The U.S. District Court in Baltimore, Maryland yesterday ruled in favor of chicken growers Alan and Kristin Hudson and Perdue Farms  in a case filed against them by Waterkeeper Alliance Inc, saying the plaintiffs, did not prove their case.  Judge William M. Nickerson held that the Waterkeeper Alliance and the Assateague Coastal Trust “has failed to meet its burden of establishing that there was a discharge of pollution from the poultry operation on the Hudson Farm.”

National Chicken Council President Mike Brown released the following statement in response to the ruling:

“Governor O’Malley said it best–that this unfair attack on a family farm represented an ‘ongoing injustice.’  The National Chicken Council and many other farm, agriculture, meat and poultry groups both inside and outside of Delmarva have stood solidly together in support of the Hudson’s during this case–a case that was based on frivolous assumptions rather than facts from the beginning.

We feel like this was a lawsuit against all of us, and we are pleased that Judge Nickerson ruled that the Waterkeeper Alliance had not met the standard of preponderance of evidence in its argument.

Today’s ruling is a win for Delmarva’s family farmers and against radical environmental activists who disregard the facts, sue first and ask questions later.”

The lawsuit, filed in March 2010 by the Waterkeeper Alliance, accused in a civil suit that Berlin, Maryland, farmers Alan and Kristin Hudson and Perdue Farms, for whom the Hudsons are contract growers, violated the Clean Water Act.  The violation was based on a pile of material on the property that was erroneously assumed to be chicken manure, but was instead municipal sewage sludge from Ocean City, Maryland, that was used to fertilize crops.  The Maryland Department of the Environment inspected the farm, confirmed the pile was biosolids, asked the Hudsons to move the pile, and the Hudsons complied.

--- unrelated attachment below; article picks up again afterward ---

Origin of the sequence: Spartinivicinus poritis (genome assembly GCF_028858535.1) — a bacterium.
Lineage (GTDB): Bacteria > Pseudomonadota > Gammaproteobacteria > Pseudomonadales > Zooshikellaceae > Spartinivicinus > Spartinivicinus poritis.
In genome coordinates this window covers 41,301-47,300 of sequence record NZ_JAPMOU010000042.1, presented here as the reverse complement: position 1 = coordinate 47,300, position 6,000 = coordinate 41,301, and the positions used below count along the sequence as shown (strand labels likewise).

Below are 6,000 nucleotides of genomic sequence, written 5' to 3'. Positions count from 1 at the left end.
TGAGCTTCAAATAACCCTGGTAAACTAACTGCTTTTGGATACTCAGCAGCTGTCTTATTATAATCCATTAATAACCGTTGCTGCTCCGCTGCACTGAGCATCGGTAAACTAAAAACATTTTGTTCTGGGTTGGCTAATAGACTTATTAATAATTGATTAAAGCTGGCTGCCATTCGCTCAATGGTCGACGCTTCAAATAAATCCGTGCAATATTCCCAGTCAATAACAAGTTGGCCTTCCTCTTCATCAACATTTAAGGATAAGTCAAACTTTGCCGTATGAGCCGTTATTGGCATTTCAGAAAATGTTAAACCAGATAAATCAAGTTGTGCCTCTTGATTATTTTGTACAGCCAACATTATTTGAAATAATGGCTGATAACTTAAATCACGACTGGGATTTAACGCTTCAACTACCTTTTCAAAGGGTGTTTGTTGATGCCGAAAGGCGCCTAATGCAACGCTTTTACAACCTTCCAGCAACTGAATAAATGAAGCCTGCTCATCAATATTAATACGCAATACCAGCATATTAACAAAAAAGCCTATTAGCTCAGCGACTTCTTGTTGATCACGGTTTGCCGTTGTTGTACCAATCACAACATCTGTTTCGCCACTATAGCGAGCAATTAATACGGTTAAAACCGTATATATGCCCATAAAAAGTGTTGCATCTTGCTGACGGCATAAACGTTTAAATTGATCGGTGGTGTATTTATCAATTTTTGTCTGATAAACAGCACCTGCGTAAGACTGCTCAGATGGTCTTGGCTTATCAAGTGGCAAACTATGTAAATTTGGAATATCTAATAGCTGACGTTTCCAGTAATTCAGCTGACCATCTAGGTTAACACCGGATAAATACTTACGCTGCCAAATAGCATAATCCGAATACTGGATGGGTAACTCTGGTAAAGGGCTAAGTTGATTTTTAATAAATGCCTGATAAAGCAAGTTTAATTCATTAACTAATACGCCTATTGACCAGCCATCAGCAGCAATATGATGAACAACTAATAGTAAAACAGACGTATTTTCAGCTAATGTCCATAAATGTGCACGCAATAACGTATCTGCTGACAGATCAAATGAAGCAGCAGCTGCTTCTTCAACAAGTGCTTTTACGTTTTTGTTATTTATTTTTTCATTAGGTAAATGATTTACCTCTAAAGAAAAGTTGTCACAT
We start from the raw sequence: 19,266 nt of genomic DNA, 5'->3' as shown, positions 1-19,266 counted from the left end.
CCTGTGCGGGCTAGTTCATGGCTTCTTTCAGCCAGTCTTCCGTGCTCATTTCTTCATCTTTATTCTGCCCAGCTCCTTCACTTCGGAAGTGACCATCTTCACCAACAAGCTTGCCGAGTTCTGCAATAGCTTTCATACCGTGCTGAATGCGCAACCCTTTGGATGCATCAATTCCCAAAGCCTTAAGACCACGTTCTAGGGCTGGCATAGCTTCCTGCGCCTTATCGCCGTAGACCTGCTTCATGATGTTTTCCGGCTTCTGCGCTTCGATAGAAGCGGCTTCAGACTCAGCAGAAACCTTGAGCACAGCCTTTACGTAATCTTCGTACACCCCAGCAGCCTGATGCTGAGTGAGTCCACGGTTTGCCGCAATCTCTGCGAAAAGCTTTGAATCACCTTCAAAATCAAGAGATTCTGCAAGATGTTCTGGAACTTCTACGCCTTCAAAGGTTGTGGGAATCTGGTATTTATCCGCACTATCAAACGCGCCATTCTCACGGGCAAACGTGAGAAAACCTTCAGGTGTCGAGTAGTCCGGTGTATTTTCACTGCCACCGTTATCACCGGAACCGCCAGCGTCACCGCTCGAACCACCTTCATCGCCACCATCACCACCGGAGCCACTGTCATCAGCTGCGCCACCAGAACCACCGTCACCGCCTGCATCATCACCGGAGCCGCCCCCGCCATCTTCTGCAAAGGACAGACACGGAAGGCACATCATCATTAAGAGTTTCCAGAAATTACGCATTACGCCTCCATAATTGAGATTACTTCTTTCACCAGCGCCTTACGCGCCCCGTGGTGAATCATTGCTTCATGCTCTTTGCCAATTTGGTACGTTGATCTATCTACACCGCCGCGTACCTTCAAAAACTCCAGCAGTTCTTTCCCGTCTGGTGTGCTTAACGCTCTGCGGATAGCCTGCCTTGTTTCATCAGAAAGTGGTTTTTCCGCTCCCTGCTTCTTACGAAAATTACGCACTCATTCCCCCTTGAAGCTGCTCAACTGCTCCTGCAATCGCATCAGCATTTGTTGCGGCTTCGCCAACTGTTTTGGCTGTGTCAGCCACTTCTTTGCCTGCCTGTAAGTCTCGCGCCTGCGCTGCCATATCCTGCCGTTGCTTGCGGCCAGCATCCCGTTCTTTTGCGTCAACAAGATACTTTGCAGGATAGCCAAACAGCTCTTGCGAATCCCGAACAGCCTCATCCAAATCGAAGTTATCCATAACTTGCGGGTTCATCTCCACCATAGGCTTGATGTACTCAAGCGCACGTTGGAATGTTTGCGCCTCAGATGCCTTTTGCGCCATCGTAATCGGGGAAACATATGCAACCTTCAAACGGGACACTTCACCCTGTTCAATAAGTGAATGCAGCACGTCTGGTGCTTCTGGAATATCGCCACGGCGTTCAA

Lawyers for the Waterkeeper’s Alliance then argued manure leaving the poultry houses from ventilation fans and foot traffic polluted a ditch along the farm which leads to the Pocomoke River.

“We are thrilled with today’s ruling, which clearly is a resounding victory for Perdue and farm families everywhere,” said Julie DeYoung, Perdue’s spokesperson.  “We congratulate the Hudsons on their long-overdue exoneration.  We are also pleased that the judge upheld existing law that safeguards the contractor relationship and confirmed the independence of thousands of family farms who choose to raise poultry and livestock.  This is a good day for Maryland and for agriculture,” she said.

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